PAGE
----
Also, it's been 24 hours since the last application and when I feel it it has a slight oily residue still. When I put a couple drops of water on it, it still doesn't bead up though.

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Old 05-17-2016, 03:12 PM   #5
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Re: Seasoning Butcher Block


Try water lox. Any finish is "Food safe" as long as it has been cured properly. If you want a film finish for the water to bead up on, you'll need to move to a different product. Wood cutting boards are often treated with mineral oil, but this in no way protects the wood from cuts or physical damage. Rather, it helps to slow the penetration of food and liquids, hopefully reducing any science experiments that may start. And you'll see the grain raise in reaction to water.

Your choice, but the oil isn't doing much to protect your countertop.
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Old 05-17-2016, 03:27 PM   #6
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Re: Seasoning Butcher Block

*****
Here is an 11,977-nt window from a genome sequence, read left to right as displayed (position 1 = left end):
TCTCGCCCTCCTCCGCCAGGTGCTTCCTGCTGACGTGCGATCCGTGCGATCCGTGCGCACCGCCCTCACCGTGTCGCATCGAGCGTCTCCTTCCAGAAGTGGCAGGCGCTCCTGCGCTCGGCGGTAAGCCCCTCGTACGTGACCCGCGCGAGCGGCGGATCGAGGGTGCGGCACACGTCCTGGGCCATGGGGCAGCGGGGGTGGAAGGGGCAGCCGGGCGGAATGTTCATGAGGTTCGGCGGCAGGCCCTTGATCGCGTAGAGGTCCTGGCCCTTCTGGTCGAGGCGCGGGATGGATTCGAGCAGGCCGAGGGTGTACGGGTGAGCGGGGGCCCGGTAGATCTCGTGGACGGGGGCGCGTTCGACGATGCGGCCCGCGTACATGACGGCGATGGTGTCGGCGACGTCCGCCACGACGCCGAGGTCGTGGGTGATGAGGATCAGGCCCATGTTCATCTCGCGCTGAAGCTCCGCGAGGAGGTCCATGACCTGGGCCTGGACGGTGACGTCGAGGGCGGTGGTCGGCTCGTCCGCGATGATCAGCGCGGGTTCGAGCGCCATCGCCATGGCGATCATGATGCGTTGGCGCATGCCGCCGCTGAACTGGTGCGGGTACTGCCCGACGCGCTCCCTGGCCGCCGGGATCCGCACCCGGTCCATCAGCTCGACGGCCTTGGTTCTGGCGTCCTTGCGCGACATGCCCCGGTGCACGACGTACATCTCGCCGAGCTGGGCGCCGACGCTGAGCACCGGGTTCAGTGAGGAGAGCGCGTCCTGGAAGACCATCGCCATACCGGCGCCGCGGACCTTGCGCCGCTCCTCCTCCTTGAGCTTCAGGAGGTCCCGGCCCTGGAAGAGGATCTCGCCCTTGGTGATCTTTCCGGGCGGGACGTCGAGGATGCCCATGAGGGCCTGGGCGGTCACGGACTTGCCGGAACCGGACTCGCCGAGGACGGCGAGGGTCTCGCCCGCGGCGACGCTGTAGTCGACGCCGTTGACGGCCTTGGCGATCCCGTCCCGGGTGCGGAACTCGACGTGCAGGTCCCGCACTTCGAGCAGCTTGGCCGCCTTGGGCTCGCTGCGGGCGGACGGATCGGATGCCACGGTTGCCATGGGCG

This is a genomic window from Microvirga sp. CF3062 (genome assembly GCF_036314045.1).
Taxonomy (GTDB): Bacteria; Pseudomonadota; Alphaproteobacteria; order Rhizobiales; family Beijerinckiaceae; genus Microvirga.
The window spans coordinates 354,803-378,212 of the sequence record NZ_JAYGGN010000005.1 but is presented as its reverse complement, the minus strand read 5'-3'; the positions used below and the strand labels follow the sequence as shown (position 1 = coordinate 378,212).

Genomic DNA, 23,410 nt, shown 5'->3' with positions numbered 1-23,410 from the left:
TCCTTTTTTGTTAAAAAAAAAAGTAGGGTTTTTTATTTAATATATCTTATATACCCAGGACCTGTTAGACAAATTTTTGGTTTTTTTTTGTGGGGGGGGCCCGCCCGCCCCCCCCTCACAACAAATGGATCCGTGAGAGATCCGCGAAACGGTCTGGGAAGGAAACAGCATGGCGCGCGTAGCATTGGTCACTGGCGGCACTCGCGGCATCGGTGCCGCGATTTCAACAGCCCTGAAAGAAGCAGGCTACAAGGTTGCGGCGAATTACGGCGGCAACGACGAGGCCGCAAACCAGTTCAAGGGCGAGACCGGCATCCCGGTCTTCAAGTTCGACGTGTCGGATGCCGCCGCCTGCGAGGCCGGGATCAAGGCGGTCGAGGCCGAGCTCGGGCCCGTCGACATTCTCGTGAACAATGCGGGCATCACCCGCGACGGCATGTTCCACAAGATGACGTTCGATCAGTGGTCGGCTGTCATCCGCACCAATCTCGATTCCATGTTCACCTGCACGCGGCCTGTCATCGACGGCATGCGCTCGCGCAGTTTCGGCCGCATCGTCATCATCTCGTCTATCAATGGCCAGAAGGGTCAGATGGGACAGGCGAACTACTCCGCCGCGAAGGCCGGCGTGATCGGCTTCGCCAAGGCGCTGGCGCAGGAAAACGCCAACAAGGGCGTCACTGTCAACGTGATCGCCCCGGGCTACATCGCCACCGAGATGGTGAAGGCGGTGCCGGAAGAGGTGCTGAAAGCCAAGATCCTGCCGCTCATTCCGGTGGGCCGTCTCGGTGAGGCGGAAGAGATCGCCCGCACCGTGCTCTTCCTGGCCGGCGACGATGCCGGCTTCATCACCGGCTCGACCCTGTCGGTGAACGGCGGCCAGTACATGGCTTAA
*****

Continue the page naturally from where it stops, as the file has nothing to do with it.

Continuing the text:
Thanks for the reply 1acre.

I'm not necessarily looking for protection from cuts or damage, but just what the oil is supposed to do. Like you said just slow down the penetration of food and liquid.

Maybe I have the wrong idea of what it's supposed to actually behave when fully oiled though. Is it not supposed to bead up? Is the grain raising a little normal when there's water on it? Can that be taken care of by just cleaning it with a rough sponge?

I was just under the impression that it would act like a sealed countertop when fully oiled. I'm OK if it doesn't, I just want it to be right.

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Old 05-17-2016, 04:56 PM   #7
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Re: Seasoning Butcher Block


If you are cleaning it as much as you should, I'm not sure anything but a hard plastic/vinyl/? surface will protect it.